Most Wanted Answers
Ms. Ruffing and others at her institution have studied what people are looking for when they go to the rheumatology section of the Hopkins website. That’s another way, in addition to office consultations, to assess more precisely what patients want to learn more about, she says.
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Explore This IssueMay 2019
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“I think disease state materials are in high demand,” says Ms. Ruffing. “The other common questions from patients include those on diet and exercise. People want to know if there are lifestyle changes to control symptoms or improve how they feel—intervention in addition to medications.
“The anti-inflammation diet is very popular right now,” notes Ms. Ruffing. “Patients want to know, ‘If I modify my diet, how will this help?’”
Questions from Dr. James’ patients cover similar topics: “My experience is that patients often are seeking very practical advice about living with lupus—topics like managing fatigue, information on diet/exercise, handling depression, coping skills for chronic disease, etc.,” she writes in an email.
Other inquires are seasonal. “As soon as spring starts, we get a lot of hits on Lyme disease,” says Ms. Ruffing. “That’s hugely popular. We have several videos from tick bite prevention to signs and symptoms of Lyme disease to treatment.”
Patients want answers to general questions about the course of their diagnosed disease, says Ms. Ruffing. They ask, “What is the natural course? What happens in 10 years? What happens in 20 years? Is there a cure?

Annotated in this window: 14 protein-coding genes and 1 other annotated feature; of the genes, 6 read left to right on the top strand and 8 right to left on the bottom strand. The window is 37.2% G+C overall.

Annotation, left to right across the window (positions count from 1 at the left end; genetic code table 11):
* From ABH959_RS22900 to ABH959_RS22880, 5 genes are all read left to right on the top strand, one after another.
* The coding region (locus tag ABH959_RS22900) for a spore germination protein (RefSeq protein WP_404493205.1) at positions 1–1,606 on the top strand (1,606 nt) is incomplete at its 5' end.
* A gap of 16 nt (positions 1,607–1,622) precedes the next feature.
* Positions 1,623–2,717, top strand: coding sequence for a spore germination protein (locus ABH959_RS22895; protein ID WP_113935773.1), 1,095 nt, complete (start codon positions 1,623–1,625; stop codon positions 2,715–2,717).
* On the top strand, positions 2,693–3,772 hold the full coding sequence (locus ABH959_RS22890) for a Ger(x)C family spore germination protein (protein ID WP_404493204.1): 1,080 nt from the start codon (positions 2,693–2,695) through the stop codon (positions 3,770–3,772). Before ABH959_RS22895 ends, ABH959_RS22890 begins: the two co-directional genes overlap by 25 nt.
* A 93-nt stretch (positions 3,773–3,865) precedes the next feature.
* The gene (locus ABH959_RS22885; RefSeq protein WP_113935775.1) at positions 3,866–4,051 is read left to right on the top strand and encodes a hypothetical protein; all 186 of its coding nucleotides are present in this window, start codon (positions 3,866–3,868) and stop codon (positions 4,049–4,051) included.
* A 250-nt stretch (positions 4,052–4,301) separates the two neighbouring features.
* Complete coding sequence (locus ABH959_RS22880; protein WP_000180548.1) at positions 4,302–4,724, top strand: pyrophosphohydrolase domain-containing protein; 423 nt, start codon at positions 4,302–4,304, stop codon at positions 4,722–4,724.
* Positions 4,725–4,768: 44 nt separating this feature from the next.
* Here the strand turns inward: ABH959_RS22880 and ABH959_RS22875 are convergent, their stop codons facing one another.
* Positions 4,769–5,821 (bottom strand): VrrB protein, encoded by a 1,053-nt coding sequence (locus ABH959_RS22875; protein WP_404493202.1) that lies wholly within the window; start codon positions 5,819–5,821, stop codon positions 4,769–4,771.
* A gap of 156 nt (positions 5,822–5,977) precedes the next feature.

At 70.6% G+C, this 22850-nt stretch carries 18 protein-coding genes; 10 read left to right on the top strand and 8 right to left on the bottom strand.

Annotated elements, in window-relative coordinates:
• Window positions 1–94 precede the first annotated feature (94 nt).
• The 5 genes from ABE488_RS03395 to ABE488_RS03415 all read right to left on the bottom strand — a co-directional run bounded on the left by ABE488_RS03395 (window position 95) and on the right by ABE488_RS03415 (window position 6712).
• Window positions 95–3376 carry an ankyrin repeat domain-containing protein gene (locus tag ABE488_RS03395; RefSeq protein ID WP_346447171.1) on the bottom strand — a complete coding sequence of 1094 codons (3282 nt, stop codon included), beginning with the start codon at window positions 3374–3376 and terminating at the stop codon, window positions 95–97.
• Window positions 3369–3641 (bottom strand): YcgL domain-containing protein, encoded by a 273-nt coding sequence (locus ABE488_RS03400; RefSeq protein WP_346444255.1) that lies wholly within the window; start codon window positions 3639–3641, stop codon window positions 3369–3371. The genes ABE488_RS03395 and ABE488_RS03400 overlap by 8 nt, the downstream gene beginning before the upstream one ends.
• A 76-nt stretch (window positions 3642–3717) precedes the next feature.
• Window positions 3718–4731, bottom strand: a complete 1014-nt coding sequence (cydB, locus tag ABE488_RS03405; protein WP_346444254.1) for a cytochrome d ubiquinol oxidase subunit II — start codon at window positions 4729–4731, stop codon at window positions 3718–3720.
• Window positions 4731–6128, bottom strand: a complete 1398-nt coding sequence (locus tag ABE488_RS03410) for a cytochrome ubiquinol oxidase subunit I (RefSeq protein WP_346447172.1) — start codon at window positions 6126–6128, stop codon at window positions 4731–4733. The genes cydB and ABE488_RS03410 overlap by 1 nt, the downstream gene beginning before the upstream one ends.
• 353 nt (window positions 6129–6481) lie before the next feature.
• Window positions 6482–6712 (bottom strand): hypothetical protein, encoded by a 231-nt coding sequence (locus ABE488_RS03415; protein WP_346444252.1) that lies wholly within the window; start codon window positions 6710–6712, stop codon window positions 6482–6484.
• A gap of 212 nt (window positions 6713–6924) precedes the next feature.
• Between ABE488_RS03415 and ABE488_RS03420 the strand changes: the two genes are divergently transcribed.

“Those are the kind of [answers] it would be great to have in more languages, [answers to] those frequently asked questions,” she adds.
Written content may work well for some patients, whereas others may prefer to watch patient education videos.
Trustworthy patient education material derives from many sources, from well-known institutions to the experience and research of the individual rheumatologist. The challenge for patients can be knowing how to sift through questionable content more intended for marketing or promotion to find credible information that is nonbranded and as unbiased as possible.
“We all have our own inherent kind of biases, and I think the most important thing is to acknowledge this,” says Dr. Martin, “then offer people a choice of formats or depth of information, listen and give them the information they are looking for.”
Catherine Kolonko is a medical writer based in Oregon.
Here is a list of websites mentioned in this article or sponsored by disease-specific organizations or foundations. In addition, the National Institutes of Health offers Tip Sheets to help patients locate credible websites and evaluate health information sources.